Longacre Deployment Management for Enterprise Configuration Management


cannot answer the questions your team asks. While simplifying is important, maintaining useful details is crucial. The balance requires cooperation and input from all participants during requirements gathering. (You can't afford to alienate anyone until after you pick their brain.)

When you abstract the process model, automation is absolutely crucial. Regardless of the underlying technology, regardless of the physical location of the repository or the target server environments, regardless of the political boundaries being crossed: the abstracted operations have to have the same interface, the same behavior, and the same results. Being able to automate the procedures is essential to being able to develop the abstractions required for LDM. If you can't automate the underlying methods, because you don't have the time or the knowledge or the authority, you won't be able to get LDM working. Get help.

The automation issue is almost certainly deeper than it looks. If the enterprise uses several different technologies, then automation has to support those different technologies. It isn't enough to have some VB skills. You'll need skills appropriate to all the technologies. Do you have JCL skills? ObjectRexx? Perl? JavaScript? VB.net? Make sure that you either have the skills, know how to get the skills, or have the budget to buy or rent the skills.

Data vs. Metadata
Traditional software CM techniques define a change order work flow using states. The states typically represent the "wait intervals" in the software development process: "the order has been submitted by a user and is waiting to be approved by management," or "the order has been worked by the developer and is waiting to undergo formal testing." This set of states is defined to apply to each change order. In this model, the change orders are data, and the set of states are metadata that remain constant during routine operations.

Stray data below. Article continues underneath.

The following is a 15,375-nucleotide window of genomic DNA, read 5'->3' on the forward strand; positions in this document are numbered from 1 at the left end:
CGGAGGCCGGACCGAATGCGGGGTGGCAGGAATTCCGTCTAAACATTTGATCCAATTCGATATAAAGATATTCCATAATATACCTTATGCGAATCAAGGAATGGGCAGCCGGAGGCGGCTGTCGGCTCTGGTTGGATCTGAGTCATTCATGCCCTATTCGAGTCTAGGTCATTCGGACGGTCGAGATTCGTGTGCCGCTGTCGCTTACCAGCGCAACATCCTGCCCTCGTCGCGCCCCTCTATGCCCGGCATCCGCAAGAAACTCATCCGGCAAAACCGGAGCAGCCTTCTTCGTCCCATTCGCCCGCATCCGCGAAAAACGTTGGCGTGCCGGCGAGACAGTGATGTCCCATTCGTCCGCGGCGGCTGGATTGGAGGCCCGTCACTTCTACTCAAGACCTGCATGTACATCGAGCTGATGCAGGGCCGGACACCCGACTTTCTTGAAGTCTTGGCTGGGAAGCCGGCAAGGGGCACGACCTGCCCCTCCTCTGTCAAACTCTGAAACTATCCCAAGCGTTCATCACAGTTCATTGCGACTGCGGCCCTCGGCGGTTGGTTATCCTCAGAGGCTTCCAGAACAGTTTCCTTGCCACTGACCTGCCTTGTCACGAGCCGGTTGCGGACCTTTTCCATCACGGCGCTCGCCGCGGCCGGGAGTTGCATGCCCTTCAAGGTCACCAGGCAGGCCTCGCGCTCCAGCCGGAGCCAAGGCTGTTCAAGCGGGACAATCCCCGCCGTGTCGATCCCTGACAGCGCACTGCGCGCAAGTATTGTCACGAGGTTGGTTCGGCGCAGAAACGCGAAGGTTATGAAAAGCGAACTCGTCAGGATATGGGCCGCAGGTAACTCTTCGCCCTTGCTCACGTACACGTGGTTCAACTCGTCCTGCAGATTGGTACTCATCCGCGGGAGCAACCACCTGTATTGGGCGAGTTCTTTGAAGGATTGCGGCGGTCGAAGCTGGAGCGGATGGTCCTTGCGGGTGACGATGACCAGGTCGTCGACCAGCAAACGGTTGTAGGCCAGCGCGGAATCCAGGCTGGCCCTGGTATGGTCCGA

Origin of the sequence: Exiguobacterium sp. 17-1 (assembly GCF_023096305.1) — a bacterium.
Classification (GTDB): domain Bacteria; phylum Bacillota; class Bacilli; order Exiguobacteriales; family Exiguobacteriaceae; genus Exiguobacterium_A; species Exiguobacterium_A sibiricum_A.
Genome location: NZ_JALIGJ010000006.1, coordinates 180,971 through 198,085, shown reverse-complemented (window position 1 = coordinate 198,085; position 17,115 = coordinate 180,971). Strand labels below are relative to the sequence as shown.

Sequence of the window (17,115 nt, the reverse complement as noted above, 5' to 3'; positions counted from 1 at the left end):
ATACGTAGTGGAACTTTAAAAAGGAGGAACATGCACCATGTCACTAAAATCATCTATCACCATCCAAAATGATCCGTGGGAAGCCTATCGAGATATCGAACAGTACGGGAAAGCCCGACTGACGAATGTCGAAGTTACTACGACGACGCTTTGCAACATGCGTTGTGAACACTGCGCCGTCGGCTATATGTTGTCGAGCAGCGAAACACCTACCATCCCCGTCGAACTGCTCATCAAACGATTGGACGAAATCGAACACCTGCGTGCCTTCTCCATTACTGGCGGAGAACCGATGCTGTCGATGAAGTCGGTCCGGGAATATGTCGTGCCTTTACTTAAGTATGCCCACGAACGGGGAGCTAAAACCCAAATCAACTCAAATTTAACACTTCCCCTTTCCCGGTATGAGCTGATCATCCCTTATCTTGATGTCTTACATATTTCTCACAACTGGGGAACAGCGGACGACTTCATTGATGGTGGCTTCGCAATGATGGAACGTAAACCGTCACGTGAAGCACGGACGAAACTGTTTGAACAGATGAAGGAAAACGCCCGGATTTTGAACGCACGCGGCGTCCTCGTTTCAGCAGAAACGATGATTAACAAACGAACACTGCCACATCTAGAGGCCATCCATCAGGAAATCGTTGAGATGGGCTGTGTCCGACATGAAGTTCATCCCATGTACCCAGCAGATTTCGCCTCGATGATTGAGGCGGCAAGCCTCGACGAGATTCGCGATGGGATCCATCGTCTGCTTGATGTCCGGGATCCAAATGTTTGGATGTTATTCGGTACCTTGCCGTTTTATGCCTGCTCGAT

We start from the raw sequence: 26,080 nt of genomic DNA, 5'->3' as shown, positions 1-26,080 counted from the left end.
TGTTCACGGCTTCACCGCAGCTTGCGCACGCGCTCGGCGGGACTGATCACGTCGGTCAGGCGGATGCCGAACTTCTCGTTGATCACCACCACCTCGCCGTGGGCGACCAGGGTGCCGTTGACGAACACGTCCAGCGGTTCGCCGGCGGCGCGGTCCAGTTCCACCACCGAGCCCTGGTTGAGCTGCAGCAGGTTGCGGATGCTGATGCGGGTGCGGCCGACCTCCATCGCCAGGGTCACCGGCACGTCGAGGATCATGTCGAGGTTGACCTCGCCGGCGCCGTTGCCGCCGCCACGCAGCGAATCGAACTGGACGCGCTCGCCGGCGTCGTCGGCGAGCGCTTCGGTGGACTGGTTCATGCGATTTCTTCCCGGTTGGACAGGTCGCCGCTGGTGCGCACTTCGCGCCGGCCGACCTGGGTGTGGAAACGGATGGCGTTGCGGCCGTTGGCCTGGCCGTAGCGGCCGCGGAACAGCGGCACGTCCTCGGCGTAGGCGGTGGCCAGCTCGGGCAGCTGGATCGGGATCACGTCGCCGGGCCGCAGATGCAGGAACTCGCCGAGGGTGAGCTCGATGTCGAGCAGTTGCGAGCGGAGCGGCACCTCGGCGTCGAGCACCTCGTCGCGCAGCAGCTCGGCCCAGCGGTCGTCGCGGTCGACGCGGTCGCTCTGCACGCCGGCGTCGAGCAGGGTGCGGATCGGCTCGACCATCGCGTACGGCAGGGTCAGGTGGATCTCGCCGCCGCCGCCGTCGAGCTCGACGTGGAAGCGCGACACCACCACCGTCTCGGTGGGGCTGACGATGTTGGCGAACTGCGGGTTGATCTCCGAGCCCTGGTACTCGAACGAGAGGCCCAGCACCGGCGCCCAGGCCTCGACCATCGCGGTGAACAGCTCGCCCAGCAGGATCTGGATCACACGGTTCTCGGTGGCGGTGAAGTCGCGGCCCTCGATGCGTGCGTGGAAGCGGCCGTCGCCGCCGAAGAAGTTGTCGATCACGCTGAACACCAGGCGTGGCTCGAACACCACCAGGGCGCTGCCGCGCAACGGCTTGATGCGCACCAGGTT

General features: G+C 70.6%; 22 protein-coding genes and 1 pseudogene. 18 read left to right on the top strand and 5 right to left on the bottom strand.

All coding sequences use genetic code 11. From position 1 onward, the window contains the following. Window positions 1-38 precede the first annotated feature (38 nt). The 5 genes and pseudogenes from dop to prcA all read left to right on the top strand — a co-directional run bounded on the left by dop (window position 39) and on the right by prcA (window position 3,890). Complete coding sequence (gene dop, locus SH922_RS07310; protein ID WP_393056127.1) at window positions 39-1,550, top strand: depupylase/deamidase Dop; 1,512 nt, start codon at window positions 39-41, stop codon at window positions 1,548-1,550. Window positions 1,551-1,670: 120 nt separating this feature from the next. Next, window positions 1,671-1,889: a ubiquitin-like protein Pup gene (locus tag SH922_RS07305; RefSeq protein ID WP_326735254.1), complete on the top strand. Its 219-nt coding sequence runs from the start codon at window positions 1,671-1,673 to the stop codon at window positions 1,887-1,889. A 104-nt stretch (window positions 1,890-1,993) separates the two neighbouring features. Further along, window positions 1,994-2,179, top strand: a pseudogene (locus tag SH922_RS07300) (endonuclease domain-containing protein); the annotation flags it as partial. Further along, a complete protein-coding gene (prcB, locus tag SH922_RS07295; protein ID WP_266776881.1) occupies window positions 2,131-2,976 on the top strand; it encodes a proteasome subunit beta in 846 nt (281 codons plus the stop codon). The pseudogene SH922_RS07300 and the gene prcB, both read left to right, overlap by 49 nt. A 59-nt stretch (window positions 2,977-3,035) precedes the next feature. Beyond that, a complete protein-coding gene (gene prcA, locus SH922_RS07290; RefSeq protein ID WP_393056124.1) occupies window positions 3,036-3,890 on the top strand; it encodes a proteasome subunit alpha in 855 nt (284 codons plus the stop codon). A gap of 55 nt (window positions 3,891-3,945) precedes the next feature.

Most shops define their change order work flow with states that correspond exactly to their testing environment. If the shop performs two kinds of testing, change orders will have two states reflecting those test steps. This is an intuitive breakdown, albeit specific to the process followed within the shop. The fact that the development and testing teams use two testing phases is not always useful or relevant to anyone not part of those two teams. After breaking down the process and encoding the process states into the change order work flow, it is common to see one or more translating metadata fields created that simplify the technical work flow to something usable in metrics or in reports to upper management. (Consider the classic "Open/Closed Report.")

It is obvious from this translation that not every part of the organization shares the same view of the software change life cycle. LDM encourages adopting a simpler life cycle-not quite as simple as Open/Closed but less elaborately detailed than most. Part of this simplification comes from the observation that many of the states in a traditional work flow correspond to locations-server targets where code can be installed for work or testing . By encoding locations as data-separate records in the system-instead of metadata, LDM encourages change order states to correspond to the purpose rather than the implementation of the work flow.


This may not be as simple as the Open/Closed report, but it is generally more comprehensible to upper management. It is also much easier for a non-specific lifecycle to be adopted as a corporate or enterprise standard. By removing artifacts that are specific to a particular toolset or technology, the abstracted work flow can be standardized across all toolsets and technologies.

Similarly, when two historically separate teams start

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